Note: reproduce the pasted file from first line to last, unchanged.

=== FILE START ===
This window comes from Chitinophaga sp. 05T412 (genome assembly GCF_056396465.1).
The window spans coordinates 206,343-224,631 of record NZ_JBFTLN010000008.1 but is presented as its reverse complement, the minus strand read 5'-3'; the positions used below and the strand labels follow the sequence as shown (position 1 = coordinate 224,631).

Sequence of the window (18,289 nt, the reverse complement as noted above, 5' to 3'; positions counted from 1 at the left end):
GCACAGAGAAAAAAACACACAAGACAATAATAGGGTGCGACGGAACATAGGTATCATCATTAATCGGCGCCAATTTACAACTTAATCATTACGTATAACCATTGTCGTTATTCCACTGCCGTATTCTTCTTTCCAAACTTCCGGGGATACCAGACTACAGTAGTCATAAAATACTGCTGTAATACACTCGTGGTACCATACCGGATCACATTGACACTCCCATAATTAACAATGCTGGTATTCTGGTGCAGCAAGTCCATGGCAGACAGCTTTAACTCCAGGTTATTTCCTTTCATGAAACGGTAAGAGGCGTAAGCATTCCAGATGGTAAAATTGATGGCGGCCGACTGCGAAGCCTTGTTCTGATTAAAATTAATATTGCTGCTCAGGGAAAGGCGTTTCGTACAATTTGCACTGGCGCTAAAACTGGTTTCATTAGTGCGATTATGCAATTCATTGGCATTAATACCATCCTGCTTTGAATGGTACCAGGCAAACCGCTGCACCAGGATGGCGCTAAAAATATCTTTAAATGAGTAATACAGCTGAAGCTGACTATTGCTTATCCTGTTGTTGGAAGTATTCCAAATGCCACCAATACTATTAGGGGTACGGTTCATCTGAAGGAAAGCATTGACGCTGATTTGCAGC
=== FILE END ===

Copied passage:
This window comes from Chitinophaga sp. 05T412 (genome assembly GCF_056396465.1).
The window spans coordinates 206,343-224,631 of record NZ_JBFTLN010000008.1 but is presented as its reverse complement, the minus strand read 5'-3'; the positions used below and the strand labels follow the sequence as shown (position 1 = coordinate 224,631).

Sequence of the window (18,289 nt, the reverse complement as noted above, 5' to 3'; positions counted from 1 at the left end):
GCACAGAGAAAAAAACACACAAGACAATAATAGGGTGCGACGGAACATAGGTATCATCATTAATCGGCGCCAATTTACAACTTAATCATTACGTATAACCATTGTCGTTATTCCACTGCCGTATTCTTCTTTCCAAACTTCCGGGGATACCAGACTACAGTAGTCATAAAATACTGCTGTAATACACTCGTGGTACCATACCGGATCACATTGACACTCCCATAATTAACAATGCTGGTATTCTGGTGCAGCAAGTCCATGGCAGACAGCTTTAACTCCAGGTTATTTCCTTTCATGAAACGGTAAGAGGCGTAAGCATTCCAGATGGTAAAATTGATGGCGGCCGACTGCGAAGCCTTGTTCTGATTAAAATTAATATTGCTGCTCAGGGAAAGGCGTTTCGTACAATTTGCACTGGCGCTAAAACTGGTTTCATTAGTGCGATTATGCAATTCATTGGCATTAATACCATCCTGCTTTGAATGGTACCAGGCAAACCGCTGCACCAGGATGGCGCTAAAAATATCTTTAAATGAGTAATACAGCTGAAGCTGACTATTGCTTATCCTGTTGTTGGAAGTATTCCAAATGCCACCAATACTATTAGGGGTACGGTTCATCTGAAGGAAAGCATTGACGCTGATTTGCAGC